Defence Industry Minister Pat Conroy said during an October visit to the United States he held “productive discussions” with the Army and Lockheed Martin on how Australia could start producing the rockets used in HIMARS.

On New Year’s Day, a Ukrainian strike using the US-donated HIMARS system killed dozens, possibly even hundreds of Russian soldiers in the Donetsk region……………………………….

Congress was first notified of a possible sale of the Lockheed Martin-produced HIMARS to Australia seven months ago, while the NSM purchase was flagged by the Morrison government in April last year………………..

Labor says the HIMARS and NSM purchases will together cost over $1 billion, but Mr Conroy says precise details are being kept deliberately hidden.

“We won’t be disclosing the total cost of the two announcements,” he told the ABC.

“The two combined costs is between one and two billion dollars, the reason that we’re not disclosing the specific amount is that gives information to potential adversaries which isn’t useful beaming out there.”

In its notice to Congress in May, the US Defence Security Cooperation Agency estimated the cost of 20 HIMARS and associated munitions and equipment at US$385 million ($561 million).

January 6, 2023 Posted by | AUSTRALIA - NATIONAL, weapons and war | Leave a comment

How Defence chiefs committed Australian special forces to the US drug war in Afghanistan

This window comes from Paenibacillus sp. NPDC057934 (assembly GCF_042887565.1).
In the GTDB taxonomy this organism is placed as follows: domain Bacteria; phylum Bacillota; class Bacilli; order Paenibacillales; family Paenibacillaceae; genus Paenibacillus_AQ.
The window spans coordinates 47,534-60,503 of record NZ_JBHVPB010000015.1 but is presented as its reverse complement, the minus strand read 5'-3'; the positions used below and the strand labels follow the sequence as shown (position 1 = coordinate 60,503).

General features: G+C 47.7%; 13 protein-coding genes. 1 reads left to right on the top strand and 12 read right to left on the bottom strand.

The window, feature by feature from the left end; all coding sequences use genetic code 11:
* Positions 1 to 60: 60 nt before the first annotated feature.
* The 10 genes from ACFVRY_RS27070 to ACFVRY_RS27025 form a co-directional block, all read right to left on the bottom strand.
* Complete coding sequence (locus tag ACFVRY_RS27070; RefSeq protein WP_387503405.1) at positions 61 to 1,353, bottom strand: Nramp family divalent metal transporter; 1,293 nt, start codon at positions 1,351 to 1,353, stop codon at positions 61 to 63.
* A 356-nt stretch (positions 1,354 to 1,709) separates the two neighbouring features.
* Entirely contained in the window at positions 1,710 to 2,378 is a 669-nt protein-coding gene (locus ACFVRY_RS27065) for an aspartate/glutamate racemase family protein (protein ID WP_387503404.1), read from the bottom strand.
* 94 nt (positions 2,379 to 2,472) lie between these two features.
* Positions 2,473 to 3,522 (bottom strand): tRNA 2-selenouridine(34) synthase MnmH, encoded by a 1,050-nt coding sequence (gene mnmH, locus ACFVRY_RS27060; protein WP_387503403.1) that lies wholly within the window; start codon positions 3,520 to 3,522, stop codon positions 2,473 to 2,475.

by Stuart McCarthy | Jan 6, 2023

What is the accountability of Australia’s military top brass in alleged war crimes in Afghanistan? Stuart McCarthy, a veteran of two tours in Afghanistan, looks at the case of former defence minister Stephen Smith who has just been appointed High Commissioner in London.

“The DEA people were having troubles getting their own country to support them, and they had these Australians saying yes. They were very appreciative.”

Special Operations Task Group Plans Officer Greg Barton, quoted in Ben McKelvey, The Commando, 2017.

The Albanese government’s appointment of former foreign affairs and defence minister Stephen Smith back into public office as the next High Commissioner to the UK is merely another example of a political mate landing this plum overseas posting.

Much in the way of Kevin Rudd’s appointment as Australia’s ambassador to the US, or the Liberal government’s appointments of Joe Hockey and Arthur Sinodinos before Rudd. That these are all “jobs for the boys” is no reflection on competence or their expertise. There would be few less qualified than Kevin Rudd or Stephen Smith for their respective positions.

Yet, if Australia’s alleged war crimes in Afghanistan are ever heard at The Hague, or even tested in a bona fide war crimes commission in Australia, there will be political ramifications.

The Wong choice 

Smith’s appointment at the completion of his Defence Strategic Review early next year reflects “the eminence of Australia’s relationship with the UK,” announced foreign affairs minister Penny Wong on 30 September. Not much to see here.

Not much to see at all, until we consider Smith’s connection to the alleged war crimes by Australian special forces in Afghanistan, and the possibility that senior defence officials might have to answer charges of command responsibility in the International Criminal Court (ICC).

Australia’s military commitment to Afghanistan was at its peak in 2010 when Stephen Smith became Minister for Defence. Critical of the lack of a coherent strategy and having derided European troop contributing countries for “organising folk dancing festivals,” in 2009 Prime Minister Kevin Rudd had increased our Afghanistan troop presence from 1100 to 1550.

Part of a NATO “surge,” the intention was to build the country’s fledgling democratic institutions while defeating a growing Taliban insurgency.

The Narco State